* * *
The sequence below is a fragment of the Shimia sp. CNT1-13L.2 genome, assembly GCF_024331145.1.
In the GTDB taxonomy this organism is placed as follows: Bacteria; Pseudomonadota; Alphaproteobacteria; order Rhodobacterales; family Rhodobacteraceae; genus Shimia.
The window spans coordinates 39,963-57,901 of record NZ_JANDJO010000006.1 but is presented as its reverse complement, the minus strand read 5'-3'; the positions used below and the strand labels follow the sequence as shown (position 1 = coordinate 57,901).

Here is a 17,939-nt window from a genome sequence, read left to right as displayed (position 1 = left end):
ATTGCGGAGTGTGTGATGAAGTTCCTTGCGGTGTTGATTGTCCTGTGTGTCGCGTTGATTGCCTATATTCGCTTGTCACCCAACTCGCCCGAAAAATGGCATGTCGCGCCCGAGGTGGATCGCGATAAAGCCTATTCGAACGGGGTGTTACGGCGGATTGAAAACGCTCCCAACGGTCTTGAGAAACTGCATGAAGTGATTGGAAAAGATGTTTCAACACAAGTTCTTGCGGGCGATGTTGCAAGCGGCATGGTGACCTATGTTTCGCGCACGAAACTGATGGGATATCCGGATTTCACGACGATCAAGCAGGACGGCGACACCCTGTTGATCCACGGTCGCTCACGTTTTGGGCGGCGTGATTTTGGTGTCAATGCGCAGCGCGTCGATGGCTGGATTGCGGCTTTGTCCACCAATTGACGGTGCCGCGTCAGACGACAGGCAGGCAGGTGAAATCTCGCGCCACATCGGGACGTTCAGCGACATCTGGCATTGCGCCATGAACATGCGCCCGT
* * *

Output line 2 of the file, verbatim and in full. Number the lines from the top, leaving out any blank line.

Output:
In the GTDB taxonomy this organism is placed as follows: Bacteria; Pseudomonadota; Alphaproteobacteria; order Rhodobacterales; family Rhodobacteraceae; genus Shimia.